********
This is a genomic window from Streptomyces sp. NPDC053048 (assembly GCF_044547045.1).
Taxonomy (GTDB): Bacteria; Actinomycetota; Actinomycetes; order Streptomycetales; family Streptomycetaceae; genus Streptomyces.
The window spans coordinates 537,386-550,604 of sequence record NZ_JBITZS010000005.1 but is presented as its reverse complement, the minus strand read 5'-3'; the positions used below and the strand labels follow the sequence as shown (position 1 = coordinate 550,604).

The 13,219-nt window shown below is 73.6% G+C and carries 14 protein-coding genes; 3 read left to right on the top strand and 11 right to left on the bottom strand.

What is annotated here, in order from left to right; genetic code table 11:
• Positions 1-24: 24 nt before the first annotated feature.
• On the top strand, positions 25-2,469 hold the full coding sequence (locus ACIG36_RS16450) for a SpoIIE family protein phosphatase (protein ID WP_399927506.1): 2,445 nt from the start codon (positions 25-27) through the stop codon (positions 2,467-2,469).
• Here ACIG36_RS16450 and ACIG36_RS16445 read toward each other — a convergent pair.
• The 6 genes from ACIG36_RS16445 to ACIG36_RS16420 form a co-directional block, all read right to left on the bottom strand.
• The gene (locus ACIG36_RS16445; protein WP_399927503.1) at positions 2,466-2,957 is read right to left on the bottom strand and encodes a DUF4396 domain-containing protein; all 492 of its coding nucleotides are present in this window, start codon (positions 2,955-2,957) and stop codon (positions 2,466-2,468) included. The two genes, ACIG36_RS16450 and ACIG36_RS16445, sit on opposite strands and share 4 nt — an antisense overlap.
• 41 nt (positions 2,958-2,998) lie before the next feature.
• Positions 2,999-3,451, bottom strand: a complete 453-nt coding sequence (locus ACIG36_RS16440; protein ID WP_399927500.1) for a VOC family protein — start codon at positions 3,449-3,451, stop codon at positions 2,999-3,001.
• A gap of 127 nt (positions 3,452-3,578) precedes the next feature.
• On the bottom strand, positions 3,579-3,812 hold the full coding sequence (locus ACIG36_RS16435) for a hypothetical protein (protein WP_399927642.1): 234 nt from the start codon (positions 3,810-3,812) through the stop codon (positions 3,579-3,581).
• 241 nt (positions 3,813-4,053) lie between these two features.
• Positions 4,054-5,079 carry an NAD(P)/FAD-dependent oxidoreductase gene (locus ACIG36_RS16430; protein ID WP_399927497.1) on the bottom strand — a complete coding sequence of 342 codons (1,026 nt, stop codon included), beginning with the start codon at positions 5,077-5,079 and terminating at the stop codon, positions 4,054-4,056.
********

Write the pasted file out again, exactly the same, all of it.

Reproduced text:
This is a genomic window from Streptomyces sp. NPDC053048 (assembly GCF_044547045.1).
Taxonomy (GTDB): Bacteria; Actinomycetota; Actinomycetes; order Streptomycetales; family Streptomycetaceae; genus Streptomyces.
The window spans coordinates 537,386-550,604 of sequence record NZ_JBITZS010000005.1 but is presented as its reverse complement, the minus strand read 5'-3'; the positions used below and the strand labels follow the sequence as shown (position 1 = coordinate 550,604).

The 13,219-nt window shown below is 73.6% G+C and carries 14 protein-coding genes; 3 read left to right on the top strand and 11 right to left on the bottom strand.

What is annotated here, in order from left to right; genetic code table 11:
• Positions 1-24: 24 nt before the first annotated feature.
• On the top strand, positions 25-2,469 hold the full coding sequence (locus ACIG36_RS16450) for a SpoIIE family protein phosphatase (protein ID WP_399927506.1): 2,445 nt from the start codon (positions 25-27) through the stop codon (positions 2,467-2,469).
• Here ACIG36_RS16450 and ACIG36_RS16445 read toward each other — a convergent pair.
• The 6 genes from ACIG36_RS16445 to ACIG36_RS16420 form a co-directional block, all read right to left on the bottom strand.
• The gene (locus ACIG36_RS16445; protein WP_399927503.1) at positions 2,466-2,957 is read right to left on the bottom strand and encodes a DUF4396 domain-containing protein; all 492 of its coding nucleotides are present in this window, start codon (positions 2,955-2,957) and stop codon (positions 2,466-2,468) included. The two genes, ACIG36_RS16450 and ACIG36_RS16445, sit on opposite strands and share 4 nt — an antisense overlap.
• 41 nt (positions 2,958-2,998) lie before the next feature.
• Positions 2,999-3,451, bottom strand: a complete 453-nt coding sequence (locus ACIG36_RS16440; protein ID WP_399927500.1) for a VOC family protein — start codon at positions 3,449-3,451, stop codon at positions 2,999-3,001.
• A gap of 127 nt (positions 3,452-3,578) precedes the next feature.
• On the bottom strand, positions 3,579-3,812 hold the full coding sequence (locus ACIG36_RS16435) for a hypothetical protein (protein WP_399927642.1): 234 nt from the start codon (positions 3,810-3,812) through the stop codon (positions 3,579-3,581).
• 241 nt (positions 3,813-4,053) lie between these two features.
• Positions 4,054-5,079 carry an NAD(P)/FAD-dependent oxidoreductase gene (locus ACIG36_RS16430; protein ID WP_399927497.1) on the bottom strand — a complete coding sequence of 342 codons (1,026 nt, stop codon included), beginning with the start codon at positions 5,077-5,079 and terminating at the stop codon, positions 4,054-4,056.